Movie Review: Captain America: The Winter Soldier

Posted April 4, 2014 in
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Captain America: The Winter Soldier
Directors: Anthony Russo and Joe Russo
Disney
In Theaters: 04.14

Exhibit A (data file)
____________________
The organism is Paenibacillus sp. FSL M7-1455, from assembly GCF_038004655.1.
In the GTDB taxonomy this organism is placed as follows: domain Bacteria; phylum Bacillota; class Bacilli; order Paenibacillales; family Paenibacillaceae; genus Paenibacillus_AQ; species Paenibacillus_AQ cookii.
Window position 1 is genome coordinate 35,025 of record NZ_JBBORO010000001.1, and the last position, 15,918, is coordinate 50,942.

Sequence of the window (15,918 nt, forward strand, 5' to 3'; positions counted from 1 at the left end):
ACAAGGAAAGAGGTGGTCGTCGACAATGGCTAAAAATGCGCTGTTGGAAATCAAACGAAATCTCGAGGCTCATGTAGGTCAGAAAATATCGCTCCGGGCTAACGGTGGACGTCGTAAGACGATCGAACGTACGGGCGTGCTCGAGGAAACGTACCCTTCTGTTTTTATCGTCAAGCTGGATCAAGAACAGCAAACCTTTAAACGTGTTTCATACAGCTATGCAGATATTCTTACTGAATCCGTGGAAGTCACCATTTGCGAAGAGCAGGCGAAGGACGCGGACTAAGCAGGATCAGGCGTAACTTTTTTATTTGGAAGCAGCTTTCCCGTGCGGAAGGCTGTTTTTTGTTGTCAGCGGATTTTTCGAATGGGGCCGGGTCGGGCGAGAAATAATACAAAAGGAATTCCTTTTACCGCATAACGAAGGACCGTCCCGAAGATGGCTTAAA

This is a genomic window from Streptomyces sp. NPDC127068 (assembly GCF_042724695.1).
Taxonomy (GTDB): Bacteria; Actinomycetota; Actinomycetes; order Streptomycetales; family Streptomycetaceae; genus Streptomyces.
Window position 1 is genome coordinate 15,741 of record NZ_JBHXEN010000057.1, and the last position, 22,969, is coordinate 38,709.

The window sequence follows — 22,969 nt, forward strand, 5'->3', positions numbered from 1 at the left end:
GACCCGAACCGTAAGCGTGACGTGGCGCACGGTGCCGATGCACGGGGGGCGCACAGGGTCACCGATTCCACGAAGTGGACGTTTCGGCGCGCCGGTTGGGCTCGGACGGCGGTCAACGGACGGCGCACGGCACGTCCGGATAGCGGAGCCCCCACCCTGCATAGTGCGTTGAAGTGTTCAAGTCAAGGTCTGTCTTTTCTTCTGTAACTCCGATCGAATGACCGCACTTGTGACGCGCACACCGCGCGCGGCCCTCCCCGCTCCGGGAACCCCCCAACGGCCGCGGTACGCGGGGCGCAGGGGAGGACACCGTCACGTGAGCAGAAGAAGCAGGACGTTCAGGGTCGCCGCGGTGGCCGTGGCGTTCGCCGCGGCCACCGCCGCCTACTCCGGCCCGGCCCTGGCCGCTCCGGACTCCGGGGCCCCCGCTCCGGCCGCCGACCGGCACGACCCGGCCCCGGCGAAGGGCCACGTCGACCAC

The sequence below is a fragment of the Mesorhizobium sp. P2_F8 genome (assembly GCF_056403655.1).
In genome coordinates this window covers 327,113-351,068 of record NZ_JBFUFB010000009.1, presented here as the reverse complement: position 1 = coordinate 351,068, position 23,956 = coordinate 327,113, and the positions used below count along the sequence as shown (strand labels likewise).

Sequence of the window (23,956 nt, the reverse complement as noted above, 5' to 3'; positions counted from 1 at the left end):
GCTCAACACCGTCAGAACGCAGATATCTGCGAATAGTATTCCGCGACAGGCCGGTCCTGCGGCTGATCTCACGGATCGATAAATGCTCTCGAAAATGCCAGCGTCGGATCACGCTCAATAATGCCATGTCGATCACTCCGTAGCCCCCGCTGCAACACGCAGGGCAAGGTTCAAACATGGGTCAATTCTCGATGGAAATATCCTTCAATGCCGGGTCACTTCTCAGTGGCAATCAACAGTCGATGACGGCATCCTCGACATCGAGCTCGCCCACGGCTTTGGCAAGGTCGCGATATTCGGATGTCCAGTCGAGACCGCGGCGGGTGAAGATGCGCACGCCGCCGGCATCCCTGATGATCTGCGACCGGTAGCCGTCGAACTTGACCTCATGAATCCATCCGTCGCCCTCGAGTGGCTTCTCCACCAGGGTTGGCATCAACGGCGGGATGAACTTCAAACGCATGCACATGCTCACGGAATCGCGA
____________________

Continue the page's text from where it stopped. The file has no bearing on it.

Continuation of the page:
After Joss Whedon wrapped up his ensemble adventure with The Avengers, the first phase of Marvel’s cinematic universe was complete and the next round of solo superhero flicks began. Tony Stark (Robert Downey Jr.) got “Iron Man 3,” everyone’s favorite god of thunder (Chris Hemsworth) got “Thor: The Dark World” and now, America’s patriotic poster boy gets his due in “Captain America: The Winter Soldier.” Brothers and directing duo, Anthony Russo and Joe Russo, hit the ground running, wasting no time bringing us into the current world of Captain Steve Rogers (Chris Evans) as he copes with being an ice cube for decades only to be thawed out in present day. Along with doing his best to keep up with current trends and technologies, his beliefs in S.H.I.E.L.D. are put into question when Nick Fury (Samuel L. Jackson) paints a cloudy, grayish picture of the world that conflicts with the black-and-white view held during the Greatest Generation-era. Are we fighting for freedom or instilling fear? If that wasn’t enough, a mysterious assassin deemed The Winter Soldier (Sebastian Stan) arrives to eliminate anyone in his sights. The Russo brothers promised a Marvel movie that emulated a 70s conspiracy thriller, and they succeeded with flying colors. The inclusion of Hollywood legacy, Robert Redford, as the director of the World Security Council, adds that pinch of perfection to their desired genre. Obviously, since it’s a Marvel movie, the action is intense. The sheer force of Captain America’s blows upon the baddies can be felt to your core, and the partnerships of Black Widow (Scarlett Johansson) and Anthony Mackie as The Falcon give the film a buddy cop impression that only induces smiles. Marvel has unlocked the secret to perfectly extracting the stories and characters from their source materials by not staying fully true to the pages yet also refusing to neglect their entertaining foundations. Also, rather than making each sequel an exact replica of its predecessor, the studio allows daring creativity for the greater good of filmmaking. This latest addition is gritty and gripping—full of twists that even the best of geeks can’t see coming.

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